Identify movable items before agreeing on sale

Identify movable items before agreeing on sale

MAIN IMAGE: Alicia Heyneke, Adams & Adams

Alicia Heyneke, Adams & Adams

Excitement is running high as you have just signed an offer to purchase your dream house. Perhaps it was the quirky water feature which caught your eye as you walked through the lush, well-kept garden or maybe the thought of spending long summer afternoons under the pergola. Whichever it was, you know you certainly made a good choice and now eagerly await the property to be registered in your name.

Move-in day arrives, but, sadly, delight soon plunges into despair as the water feature is nowhere to be seen. And what happened to the pretty pink peonies by the back door? Is it even legal for the seller to remove these items from the property without your knowledge? The short answer is “no” because, as the purchaser, you are entitled to receive the property with all physical improvements of a permanent nature as well as all items which are permanently attached to the land or to the building.

There is a common law principle which provides that everything attached to the land, effectively becomes part of the land itself. Sounds simple enough, but, when considering the countless movable items in and around a house, it is not always easy to determine which items are considered personal movable property belonging to the seller, and which movable items have been attached to the property to the extent that they can be regarded as part of the property itself.

To add to that, sellers and purchasers might hold different views. The purchaser might have been persuaded to purchase a specific property because of the built-in gas braai which he assumed was included in the sale, yet, the seller never meant for it to be included and had every intention of taking it along to his next property.

There are three well-known criteria to determine whether a movable item is regarded as permanently fixed and therefore part of the property.

Firstly, what is the purpose and nature of the article itself? Judging by its characteristics, is it capable of becoming part of the property? Take an extractor fan for example. It is a movable item intended to be attached above the stove, and it becomes part of the property once it has been bolted to the ceiling.

Secondly, how is it attached to the property and to what degree? A decorative painting, for example, is attached to the property in such a way that it can be easily removed and is not considered to be part of the property. A water fountain on the other hand, by sheer weight does become part of the property, not to mention that it might be physically cemented at its foundation. Another example is curtains which are intended to be easily removed, although the same cannot be said for the rails, which are usually attached to the walls with screws. They are considered permanent and should remain.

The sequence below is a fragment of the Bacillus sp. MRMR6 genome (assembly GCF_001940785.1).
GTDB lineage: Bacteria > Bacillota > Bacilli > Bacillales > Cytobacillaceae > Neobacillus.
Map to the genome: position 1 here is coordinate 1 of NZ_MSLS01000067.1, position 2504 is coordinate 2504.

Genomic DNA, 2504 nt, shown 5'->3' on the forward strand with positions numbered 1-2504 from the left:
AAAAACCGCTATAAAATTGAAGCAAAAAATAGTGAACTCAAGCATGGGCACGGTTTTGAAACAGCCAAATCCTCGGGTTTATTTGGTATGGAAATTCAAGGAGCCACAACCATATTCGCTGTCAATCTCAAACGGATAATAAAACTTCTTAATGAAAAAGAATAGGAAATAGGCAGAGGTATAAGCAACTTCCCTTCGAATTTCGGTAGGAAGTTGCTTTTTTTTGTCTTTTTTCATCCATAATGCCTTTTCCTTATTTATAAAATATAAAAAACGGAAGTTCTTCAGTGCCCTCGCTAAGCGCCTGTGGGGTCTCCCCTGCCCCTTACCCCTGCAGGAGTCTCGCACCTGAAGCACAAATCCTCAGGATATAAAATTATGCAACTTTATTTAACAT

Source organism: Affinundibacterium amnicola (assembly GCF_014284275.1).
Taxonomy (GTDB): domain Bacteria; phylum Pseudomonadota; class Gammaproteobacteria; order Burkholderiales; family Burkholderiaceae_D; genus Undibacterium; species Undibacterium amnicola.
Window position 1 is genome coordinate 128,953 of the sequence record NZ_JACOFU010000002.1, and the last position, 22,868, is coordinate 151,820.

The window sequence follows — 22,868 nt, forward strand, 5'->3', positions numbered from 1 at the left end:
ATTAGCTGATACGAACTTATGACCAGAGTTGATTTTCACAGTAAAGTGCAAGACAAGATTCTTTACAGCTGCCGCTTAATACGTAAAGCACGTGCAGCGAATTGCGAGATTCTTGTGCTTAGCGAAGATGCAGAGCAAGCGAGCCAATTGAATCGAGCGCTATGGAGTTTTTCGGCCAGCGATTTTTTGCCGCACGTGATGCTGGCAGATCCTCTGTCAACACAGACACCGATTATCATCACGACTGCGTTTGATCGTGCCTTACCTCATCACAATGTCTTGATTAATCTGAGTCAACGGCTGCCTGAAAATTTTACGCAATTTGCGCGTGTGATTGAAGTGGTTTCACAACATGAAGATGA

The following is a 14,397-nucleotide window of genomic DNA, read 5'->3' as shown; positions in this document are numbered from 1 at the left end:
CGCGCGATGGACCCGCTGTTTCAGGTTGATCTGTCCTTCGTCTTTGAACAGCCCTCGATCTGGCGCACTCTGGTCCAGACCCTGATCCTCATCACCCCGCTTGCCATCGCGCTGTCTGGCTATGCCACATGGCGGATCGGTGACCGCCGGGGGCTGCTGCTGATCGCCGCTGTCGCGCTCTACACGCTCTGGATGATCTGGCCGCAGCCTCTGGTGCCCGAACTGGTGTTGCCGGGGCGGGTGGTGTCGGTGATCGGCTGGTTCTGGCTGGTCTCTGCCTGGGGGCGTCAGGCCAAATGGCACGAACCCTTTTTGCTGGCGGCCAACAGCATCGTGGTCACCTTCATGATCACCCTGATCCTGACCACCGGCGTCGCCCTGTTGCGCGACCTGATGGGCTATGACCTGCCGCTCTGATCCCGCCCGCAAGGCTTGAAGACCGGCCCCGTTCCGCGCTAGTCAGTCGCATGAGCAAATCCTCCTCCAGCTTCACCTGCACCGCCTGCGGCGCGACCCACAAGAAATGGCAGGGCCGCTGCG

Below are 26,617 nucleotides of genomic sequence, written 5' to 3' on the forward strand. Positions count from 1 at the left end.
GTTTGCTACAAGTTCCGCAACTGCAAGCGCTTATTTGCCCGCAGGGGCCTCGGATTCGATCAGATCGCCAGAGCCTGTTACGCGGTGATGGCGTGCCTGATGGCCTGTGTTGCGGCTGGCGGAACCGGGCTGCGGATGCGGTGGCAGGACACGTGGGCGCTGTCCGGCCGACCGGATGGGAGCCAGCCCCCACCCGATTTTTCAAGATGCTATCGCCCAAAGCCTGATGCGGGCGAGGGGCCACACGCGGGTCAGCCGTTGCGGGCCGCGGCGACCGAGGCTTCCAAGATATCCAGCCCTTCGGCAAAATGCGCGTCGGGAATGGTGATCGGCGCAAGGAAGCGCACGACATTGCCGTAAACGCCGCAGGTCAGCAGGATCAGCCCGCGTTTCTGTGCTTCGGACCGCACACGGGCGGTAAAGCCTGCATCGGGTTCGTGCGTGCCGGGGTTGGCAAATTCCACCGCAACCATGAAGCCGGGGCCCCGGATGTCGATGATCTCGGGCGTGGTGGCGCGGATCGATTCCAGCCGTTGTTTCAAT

And lastly, notably most importantly, was it the intention that the particular item be permanently attached to the property?

Unfortunately, the issues around fixtures and fittings can become contentious, mainly because there is no law which specifies which items a seller may remove. The best way to avoid such disputes is to ensure that the agreement of sale clearly specifies which items will stay and which items the seller intends removing when vacating the property. If the agreement does not list the items being excluded from the sale, then the purchaser may rightfully assume that all fixtures of a permanent nature automatically form part of the sale and the purchaser may have a claim against the seller for the wrongful removal of any item.

Unless otherwise agreed between a seller and a purchaser, the following items are usually considered fixtures of a permanent nature, and form part of the property being sold:

  • Security cameras and alarm systems
  • A chandelier and/or lights
  • Irrigation system
  • Water fountains
  • Plants, shrubs and trees
  • Swimming pool nets, covers and cleaning equipment such as the pool brush and “creepy crawly”
  • Built in bars, bookcases, vanities etc
  • Wooden blinds
  • Curtain rails/rods
  • Bathroom mirrors
  • Towel racks
  • Fitted carpets
  • Ceiling fans and
  • Keys and garage door remotes.

When it comes to satellite dishes, an argument can be made for either side. Since the satellite dish is bolted to the outside wall, it is considered part of the property, yet, a seller might argue that he never intended for the dish to remain and since it is an accessory to the decoder, and can be easily removed without damaging the property, he should be allowed to take his satellite dish. The latter, and items such as wendy houses or pergolas are but just a few examples of items which could land the parties in a quarrel. It goes without saying that a transparent and clear agreement of sale is fundamental to ensure a smooth, dispute free transaction.

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